TCPR: What are some behavioral strategies you recommend for these patients?
Dr. Katon: Frequently with my depressed patients, after their depression gets better, I find out that they are doing something like drinking a six-pack of cola a day. If you have a patient who is a couch potato, who smokes and is overweight, and you successfully treat his or her depression, he or she may still have maladaptive health habits. Treating depression alone will not lead to changes in health habits for most people. It will in some, because when their depression goes away they will start to exercise and live healthier lifestyles. But in most people, once their depression is better, we should be thinking about counseling them about habits that put their health at risk, such as smoking and poor diet.
TCPR: What kinds of medical procedures should we be doing with our patients who have medical illnesses?
Dr. Katon: You can estimate BMIs (body mass index) to see if they are obese, and you can check their blood pressures. There are now very inexpensive automatic blood pressure cuffs that don’t even require you to use a stethoscope. Patients can even use these at home to monitor their own blood pressure.
TCPR: So should we re-educate ourselves about how to treat hypertension?
Dr. Katon: Most psychiatrists are not going to treat hypertension ourselves, but we certainly can check blood pressures. You can also ask basic questions: Do you smoke? Are you motivated to quit? What is your diet like? How much weight do you need to lose? Then, if you have a connection to an internist you could say to your patient, “Ms. Jones, I am concerned about your blood pressure being too high. Do you have a primary care doctor? If you do not, I have several recommendations, and I would really like you to see one because this puts you at risk of a heart attack.” So we can do the screening and education without doing the treatment.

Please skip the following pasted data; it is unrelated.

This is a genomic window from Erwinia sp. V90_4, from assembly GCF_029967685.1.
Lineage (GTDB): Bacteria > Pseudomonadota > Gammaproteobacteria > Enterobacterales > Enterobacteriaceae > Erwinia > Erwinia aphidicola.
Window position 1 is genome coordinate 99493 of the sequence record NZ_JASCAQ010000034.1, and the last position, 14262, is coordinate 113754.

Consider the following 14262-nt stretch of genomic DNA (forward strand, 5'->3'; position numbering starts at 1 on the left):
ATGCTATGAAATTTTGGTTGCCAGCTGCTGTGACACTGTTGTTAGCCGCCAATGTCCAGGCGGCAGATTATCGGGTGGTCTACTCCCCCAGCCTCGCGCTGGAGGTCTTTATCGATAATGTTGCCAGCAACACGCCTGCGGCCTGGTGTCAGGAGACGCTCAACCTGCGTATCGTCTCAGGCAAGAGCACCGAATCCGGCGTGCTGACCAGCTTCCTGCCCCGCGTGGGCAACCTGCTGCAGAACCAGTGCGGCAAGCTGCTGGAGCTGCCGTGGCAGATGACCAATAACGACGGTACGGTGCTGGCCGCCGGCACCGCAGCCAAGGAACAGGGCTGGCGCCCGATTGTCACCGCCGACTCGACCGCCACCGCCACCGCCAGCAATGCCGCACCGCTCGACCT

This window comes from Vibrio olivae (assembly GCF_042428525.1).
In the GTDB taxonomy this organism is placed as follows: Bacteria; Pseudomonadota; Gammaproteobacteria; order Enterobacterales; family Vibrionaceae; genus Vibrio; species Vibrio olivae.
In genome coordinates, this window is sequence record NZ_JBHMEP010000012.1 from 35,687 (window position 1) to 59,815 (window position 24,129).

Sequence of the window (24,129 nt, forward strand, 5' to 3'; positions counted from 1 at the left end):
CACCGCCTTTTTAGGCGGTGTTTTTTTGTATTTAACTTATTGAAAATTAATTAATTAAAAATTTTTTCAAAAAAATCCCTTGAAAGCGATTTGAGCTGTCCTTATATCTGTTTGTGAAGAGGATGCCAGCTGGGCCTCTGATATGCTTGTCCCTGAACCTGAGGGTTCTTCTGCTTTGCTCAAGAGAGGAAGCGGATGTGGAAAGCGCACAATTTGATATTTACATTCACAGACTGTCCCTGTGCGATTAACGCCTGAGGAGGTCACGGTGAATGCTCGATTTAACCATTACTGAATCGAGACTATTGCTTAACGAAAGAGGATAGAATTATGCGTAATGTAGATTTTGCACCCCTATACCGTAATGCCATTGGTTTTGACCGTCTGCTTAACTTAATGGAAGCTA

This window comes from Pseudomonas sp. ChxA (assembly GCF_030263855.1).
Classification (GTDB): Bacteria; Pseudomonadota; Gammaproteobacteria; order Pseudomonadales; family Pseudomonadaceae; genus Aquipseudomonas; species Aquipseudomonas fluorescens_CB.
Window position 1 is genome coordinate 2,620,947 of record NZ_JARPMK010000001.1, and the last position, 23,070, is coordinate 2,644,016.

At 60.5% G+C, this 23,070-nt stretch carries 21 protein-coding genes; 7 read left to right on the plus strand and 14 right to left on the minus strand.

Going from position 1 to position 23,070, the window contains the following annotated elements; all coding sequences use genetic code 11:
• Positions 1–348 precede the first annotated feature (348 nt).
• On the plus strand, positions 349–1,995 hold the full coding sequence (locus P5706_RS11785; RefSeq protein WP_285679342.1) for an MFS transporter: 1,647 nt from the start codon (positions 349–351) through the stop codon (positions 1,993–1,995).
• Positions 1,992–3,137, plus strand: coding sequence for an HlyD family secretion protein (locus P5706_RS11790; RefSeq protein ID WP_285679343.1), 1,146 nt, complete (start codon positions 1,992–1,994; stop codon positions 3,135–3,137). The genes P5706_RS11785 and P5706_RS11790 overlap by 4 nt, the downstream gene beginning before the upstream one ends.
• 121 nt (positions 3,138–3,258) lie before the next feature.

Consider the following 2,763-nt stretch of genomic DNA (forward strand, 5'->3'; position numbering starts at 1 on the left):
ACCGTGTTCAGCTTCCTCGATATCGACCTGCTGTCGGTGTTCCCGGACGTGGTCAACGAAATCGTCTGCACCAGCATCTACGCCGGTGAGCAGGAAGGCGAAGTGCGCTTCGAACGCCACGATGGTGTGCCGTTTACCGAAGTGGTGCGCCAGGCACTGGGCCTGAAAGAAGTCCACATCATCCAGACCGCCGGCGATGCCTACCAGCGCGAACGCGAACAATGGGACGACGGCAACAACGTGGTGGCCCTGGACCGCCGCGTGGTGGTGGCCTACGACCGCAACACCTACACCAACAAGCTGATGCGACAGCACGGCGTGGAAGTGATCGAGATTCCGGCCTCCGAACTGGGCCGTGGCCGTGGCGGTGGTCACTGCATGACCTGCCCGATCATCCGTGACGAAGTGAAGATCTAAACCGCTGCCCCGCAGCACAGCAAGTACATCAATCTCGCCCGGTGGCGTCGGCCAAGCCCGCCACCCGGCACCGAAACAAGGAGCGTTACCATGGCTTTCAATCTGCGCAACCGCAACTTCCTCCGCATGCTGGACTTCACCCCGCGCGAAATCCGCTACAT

TCPR: And working closely with the internist would seem especially important with these patients.
Dr. Katon: Yes, because we often find out about the poor control and the lack of adherence before the primary care doctors do, and we need to be able to work with them to help patients get better and stay better. We have done some studies where we have treated only depression among people with diabetes, and we have compared the results with other trials where we help the patients not only with depression, but with control of their medical conditions, too. We have seen twice the rates of improvement of depression when we have helped patients with all their medical concerns (Katon W et al, Contemp Clin Trials 2010;31(4):312–322).
TCPR: That’s an interesting finding. Addressing the medical issues more aggressively improves our treatment of depression. Why is that?
Dr. Katon: That is because patients are often worried and feeling guilty about the fact that they are not doing better with their medical control. And because these are genetic diseases, often they have watched their mom go blind from diabetes or watched their dad die early from a heart attack. So somewhere in the back of their minds they are always worrying, “Gee, I am not taking care of myself,” and that worrying can fester and worsen their depressive states. The benefit of psychiatrists helping with health habits, paying attention to disease control, and working closely with primary care doctors, is that we can do a much better job treating people’s depression by paying attention to the patient’s whole health. To put it more bluntly: If we treat someone’s depression and he or she dies five years later of a heart attack at age 45, we really haven’t done our job.
TCPR: Thank you, Dr. Katon.